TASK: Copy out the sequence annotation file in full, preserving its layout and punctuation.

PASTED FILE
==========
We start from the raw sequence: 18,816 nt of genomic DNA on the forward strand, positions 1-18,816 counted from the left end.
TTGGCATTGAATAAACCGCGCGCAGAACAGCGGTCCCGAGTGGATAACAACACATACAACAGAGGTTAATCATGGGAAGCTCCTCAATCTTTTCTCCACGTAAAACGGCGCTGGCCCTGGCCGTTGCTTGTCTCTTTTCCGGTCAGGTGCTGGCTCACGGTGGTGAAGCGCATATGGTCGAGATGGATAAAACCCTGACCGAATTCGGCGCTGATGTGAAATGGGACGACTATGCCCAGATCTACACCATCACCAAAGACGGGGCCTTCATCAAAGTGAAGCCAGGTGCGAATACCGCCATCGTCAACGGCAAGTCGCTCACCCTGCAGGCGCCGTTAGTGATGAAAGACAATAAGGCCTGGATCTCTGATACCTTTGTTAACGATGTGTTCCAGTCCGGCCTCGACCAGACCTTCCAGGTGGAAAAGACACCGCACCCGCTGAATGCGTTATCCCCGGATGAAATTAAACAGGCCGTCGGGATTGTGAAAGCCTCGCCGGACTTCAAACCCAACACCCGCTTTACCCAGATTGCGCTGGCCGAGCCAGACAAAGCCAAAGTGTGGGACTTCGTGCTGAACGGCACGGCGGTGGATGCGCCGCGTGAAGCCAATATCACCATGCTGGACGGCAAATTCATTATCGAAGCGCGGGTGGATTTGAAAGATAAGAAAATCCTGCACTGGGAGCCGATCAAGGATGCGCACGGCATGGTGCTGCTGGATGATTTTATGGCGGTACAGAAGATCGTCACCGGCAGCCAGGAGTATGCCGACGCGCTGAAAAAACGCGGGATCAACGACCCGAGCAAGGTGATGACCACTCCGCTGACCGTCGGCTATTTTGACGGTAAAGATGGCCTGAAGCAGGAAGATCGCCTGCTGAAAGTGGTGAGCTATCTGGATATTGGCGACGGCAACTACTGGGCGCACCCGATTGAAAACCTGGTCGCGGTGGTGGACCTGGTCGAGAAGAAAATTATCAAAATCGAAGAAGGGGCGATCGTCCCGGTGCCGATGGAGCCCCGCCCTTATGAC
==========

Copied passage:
We start from the raw sequence: 18,816 nt of genomic DNA on the forward strand, positions 1-18,816 counted from the left end.
TTGGCATTGAATAAACCGCGCGCAGAACAGCGGTCCCGAGTGGATAACAACACATACAACAGAGGTTAATCATGGGAAGCTCCTCAATCTTTTCTCCACGTAAAACGGCGCTGGCCCTGGCCGTTGCTTGTCTCTTTTCCGGTCAGGTGCTGGCTCACGGTGGTGAAGCGCATATGGTCGAGATGGATAAAACCCTGACCGAATTCGGCGCTGATGTGAAATGGGACGACTATGCCCAGATCTACACCATCACCAAAGACGGGGCCTTCATCAAAGTGAAGCCAGGTGCGAATACCGCCATCGTCAACGGCAAGTCGCTCACCCTGCAGGCGCCGTTAGTGATGAAAGACAATAAGGCCTGGATCTCTGATACCTTTGTTAACGATGTGTTCCAGTCCGGCCTCGACCAGACCTTCCAGGTGGAAAAGACACCGCACCCGCTGAATGCGTTATCCCCGGATGAAATTAAACAGGCCGTCGGGATTGTGAAAGCCTCGCCGGACTTCAAACCCAACACCCGCTTTACCCAGATTGCGCTGGCCGAGCCAGACAAAGCCAAAGTGTGGGACTTCGTGCTGAACGGCACGGCGGTGGATGCGCCGCGTGAAGCCAATATCACCATGCTGGACGGCAAATTCATTATCGAAGCGCGGGTGGATTTGAAAGATAAGAAAATCCTGCACTGGGAGCCGATCAAGGATGCGCACGGCATGGTGCTGCTGGATGATTTTATGGCGGTACAGAAGATCGTCACCGGCAGCCAGGAGTATGCCGACGCGCTGAAAAAACGCGGGATCAACGACCCGAGCAAGGTGATGACCACTCCGCTGACCGTCGGCTATTTTGACGGTAAAGATGGCCTGAAGCAGGAAGATCGCCTGCTGAAAGTGGTGAGCTATCTGGATATTGGCGACGGCAACTACTGGGCGCACCCGATTGAAAACCTGGTCGCGGTGGTGGACCTGGTCGAGAAGAAAATTATCAAAATCGAAGAAGGGGCGATCGTCCCGGTGCCGATGGAGCCCCGCCCTTATGAC